Keeping in mind that the surface model’s main purpose is to serve as a subroutine in a mesoscale atmospheric model, the number of parameters to be specified (Table 1) has been kept as small as possible, retaining only those that were estimated indispensable and that have a reasonable chance of determination at a regional scale, by using soil and vegetation maps and satellite measured reflectances. Besides these variable parameters, the model employs parameters (such as soil emissivity, root diameter, critical leaf water potential, among others) that, because of their limited availability at regional scales, were fixed.
The following sections subsequently describe how the model treats radiative transfer, the turbulent fluxes, transpiration, the surface energy and water balance equations, and the prognostic variables. The subscripts v and g will be used to refer to the vegetation and ground surface, respectively. By convention, all fluxes are considered positive when directed away from the surface, with an exception made for the radiation fluxes, which are taken positive when directed toward the surface.
As the incident radiation is the major source for the surface energy fluxes, it is important to know how much of it is absorbed by the soil–vegetation system and how the absorbed energy is shared between both components. The IAGL land surface model uses a radiation subscheme that is based on analytical profiles of shortwave and longwave radiation fluxes in a plant canopy. Its main role is to calculate the shortwave energy fluxes absorbed by the vegetation (Rsv) and the ground (Rsg) and the net longwave energy flux balance of the vegetation (Rlv) and the ground (Rlg). (A list of symbols is given in appendix A.) To do so, specification of canopy structural and optical parameters, as well as the amounts of downwelling short- and longwave radiation is required. For a full description of the radiation scheme the reader is referred to De Ridder (1996). The rest of this section gives a summary of that scheme.
The radiation scheme, initially developed for shortwave radiation, has been extended to longwave radiation by including a leaf temperature–dependent source term for the longwave energy emitted by the leaves. The leaf emissivity is fixed at ϵl = 0.95, which is shown to yield a canopy emissivity ϵc ≃ 0.98 in the case of a full canopy cover. The emissivity of the ground surface is assumed constant: ϵg = 0.94, which is an average of values from several sources (see Pielke 1984; Garrat 1992; Monteith and Unsworth 1990).
Probably the most particular feature of the radiation scheme is the computation of an effective leaf-area index Le, defined as the LAI associated with those leaves that receive sufficient radiation in the 0.4–0.7-μm wavelength band in order for their stomata to open. Indeed, measurements by Shawcroft and Lemon (1973) show that there exists an abrupt transition in leaf stomatal resistance at radiation flux levels close to 20 W m−2 in the spectral band 0.4–0.7 μm. Below this critical level, stomatal closure occurs, causing the leaf stomatal resistance to increase to the much higher cuticle resistance. The variable Le is determined as the sum of 1) the LAI of the level down in the canopy above which the diffuse radiation flux in the 0.4–0.7-μm band is superior to the critical level of 20 W m−2, and 2) the LAI of the leaf surfaces lower down in the canopy that are in the direct solar beam, when the latter exceeds the critical radiation flux level. Generally, under clear sky conditions and for a dense canopy, the calculated Le reaches a maximum at noon with values slightly above Le ≃ 2. Note that the effective LAI includes both radiation stress effects as well as a radiative shielding factor and does not require empirical functions.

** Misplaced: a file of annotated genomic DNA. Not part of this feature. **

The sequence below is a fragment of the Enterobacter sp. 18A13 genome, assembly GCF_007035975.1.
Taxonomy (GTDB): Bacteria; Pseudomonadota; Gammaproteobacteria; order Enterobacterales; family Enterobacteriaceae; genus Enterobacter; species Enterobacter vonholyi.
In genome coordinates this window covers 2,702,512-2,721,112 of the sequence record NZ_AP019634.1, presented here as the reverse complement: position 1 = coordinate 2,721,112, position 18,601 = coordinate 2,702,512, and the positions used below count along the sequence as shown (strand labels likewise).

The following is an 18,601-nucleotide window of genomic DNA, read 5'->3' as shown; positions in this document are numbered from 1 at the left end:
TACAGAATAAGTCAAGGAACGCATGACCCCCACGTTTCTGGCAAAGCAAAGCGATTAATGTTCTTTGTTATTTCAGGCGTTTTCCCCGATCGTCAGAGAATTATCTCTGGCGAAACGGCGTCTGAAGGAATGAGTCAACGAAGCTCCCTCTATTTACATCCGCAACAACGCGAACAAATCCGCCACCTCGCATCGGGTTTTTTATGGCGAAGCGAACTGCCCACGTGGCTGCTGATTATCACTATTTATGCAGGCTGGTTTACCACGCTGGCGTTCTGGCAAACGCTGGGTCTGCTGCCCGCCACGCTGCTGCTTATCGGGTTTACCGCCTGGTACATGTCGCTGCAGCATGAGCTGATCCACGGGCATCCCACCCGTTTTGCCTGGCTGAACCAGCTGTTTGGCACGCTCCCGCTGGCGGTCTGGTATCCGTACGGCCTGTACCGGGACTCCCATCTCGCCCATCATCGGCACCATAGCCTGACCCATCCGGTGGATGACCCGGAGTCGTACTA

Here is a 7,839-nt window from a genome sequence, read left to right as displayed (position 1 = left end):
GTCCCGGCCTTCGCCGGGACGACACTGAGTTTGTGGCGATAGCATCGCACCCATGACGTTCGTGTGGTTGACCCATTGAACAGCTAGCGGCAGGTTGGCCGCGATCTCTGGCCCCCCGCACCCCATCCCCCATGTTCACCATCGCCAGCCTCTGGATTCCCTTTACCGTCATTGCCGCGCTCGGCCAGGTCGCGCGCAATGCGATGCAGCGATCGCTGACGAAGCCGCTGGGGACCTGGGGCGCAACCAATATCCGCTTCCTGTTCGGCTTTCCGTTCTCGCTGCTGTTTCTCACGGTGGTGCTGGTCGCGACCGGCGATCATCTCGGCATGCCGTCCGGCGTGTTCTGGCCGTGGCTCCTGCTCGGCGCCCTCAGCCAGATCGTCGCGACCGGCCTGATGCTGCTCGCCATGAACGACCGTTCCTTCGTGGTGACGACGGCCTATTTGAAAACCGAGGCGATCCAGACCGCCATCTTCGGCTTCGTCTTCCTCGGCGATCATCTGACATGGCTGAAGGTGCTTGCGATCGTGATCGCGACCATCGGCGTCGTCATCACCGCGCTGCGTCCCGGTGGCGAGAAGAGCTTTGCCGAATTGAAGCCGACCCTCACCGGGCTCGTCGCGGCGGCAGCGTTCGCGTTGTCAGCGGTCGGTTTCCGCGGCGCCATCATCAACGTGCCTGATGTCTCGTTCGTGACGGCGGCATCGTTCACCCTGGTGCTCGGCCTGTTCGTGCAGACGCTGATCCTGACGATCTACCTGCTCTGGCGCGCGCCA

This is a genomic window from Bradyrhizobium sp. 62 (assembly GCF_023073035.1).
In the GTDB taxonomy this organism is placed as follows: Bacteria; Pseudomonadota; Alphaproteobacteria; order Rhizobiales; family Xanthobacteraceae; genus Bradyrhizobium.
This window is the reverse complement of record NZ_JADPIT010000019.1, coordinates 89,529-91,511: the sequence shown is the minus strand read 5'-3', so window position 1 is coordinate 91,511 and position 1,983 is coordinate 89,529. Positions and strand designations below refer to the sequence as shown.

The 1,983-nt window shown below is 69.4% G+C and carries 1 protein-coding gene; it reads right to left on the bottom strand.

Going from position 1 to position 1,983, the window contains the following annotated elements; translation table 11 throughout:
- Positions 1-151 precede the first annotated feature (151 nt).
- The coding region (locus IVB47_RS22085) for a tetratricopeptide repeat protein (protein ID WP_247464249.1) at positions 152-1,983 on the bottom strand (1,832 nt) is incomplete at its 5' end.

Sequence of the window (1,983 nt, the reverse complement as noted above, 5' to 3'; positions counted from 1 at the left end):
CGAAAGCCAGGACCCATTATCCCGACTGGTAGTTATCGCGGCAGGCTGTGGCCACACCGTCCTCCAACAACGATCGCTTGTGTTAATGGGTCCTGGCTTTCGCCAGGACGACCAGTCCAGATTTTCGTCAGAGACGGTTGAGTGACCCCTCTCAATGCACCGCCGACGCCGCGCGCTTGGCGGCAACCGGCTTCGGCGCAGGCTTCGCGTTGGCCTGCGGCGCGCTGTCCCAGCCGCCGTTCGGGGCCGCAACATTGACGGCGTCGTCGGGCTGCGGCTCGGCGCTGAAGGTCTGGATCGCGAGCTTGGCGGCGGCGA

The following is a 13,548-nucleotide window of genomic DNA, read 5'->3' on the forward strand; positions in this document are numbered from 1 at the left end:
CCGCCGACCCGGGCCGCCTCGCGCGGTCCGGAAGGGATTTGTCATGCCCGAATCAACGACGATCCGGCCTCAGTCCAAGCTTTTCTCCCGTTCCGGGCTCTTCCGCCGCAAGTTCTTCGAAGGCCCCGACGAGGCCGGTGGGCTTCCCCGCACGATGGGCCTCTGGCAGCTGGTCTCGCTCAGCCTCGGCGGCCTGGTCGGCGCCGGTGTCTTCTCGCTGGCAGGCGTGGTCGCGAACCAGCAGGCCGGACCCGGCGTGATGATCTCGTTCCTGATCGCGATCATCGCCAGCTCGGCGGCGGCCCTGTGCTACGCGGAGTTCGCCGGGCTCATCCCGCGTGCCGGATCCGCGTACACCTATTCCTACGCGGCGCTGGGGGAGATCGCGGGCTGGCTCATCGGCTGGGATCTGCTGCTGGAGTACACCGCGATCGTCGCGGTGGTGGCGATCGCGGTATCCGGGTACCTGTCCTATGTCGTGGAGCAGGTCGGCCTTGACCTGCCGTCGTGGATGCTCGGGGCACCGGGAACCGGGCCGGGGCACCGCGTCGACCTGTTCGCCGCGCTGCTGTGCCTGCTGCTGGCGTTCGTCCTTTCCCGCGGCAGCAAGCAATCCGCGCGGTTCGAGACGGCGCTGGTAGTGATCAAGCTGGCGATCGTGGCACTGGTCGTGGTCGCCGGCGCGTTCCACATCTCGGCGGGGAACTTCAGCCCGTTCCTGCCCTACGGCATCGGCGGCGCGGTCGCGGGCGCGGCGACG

The turbulent fluxes
The model contains two heat and moisture sources: the vegetation and the soil surface. It is assumed that both are ventilated separately by surface-layer turbulence, and direct exchanges between the ground surface and the canopy are neglected. This is justified by the fact that the turbulence inside and under the canopy is largely determined by the airflow above the canopy and much less so by the flow in the canopy itself. Indeed, observations suggest that most turbulent transport between the atmosphere and the canopy–ground system occurs in short bursts during which air intrudes from above the plants down into the canopy, and air from below the canopy is expelled upward (Garrat 1992 and references therein). It appears that most heat and moisture transfer occurs in eddies that have a size that is at least comparable to the vegetation height itself. Therefore, it is not realistic to relate the canopy fluxes to the local gradients that occur inside the vegetation. Other evidence of the invalidity of the local gradient closure approach is the existence of countergradient fluxes inside the vegetation canopy (Denmead and Bradley 1985; Stull 1992).
The key variable used to model the transpiration process is the leaf water potential ψv (expressed as a negative height), which is assumed representative for the canopy as a whole. This variable regulates the flow of water from the soil to the canopy and farther on to the atmosphere. It is assumed that the flow of water is in one direction only, that is, from the soil to the leaves (this flow direction is taken as positive). This excludes excretion of water by the roots or intake of water by the stomatal openings. This also means that water can be extracted only from soil layers at a higher (less negative) water potential than the leaves.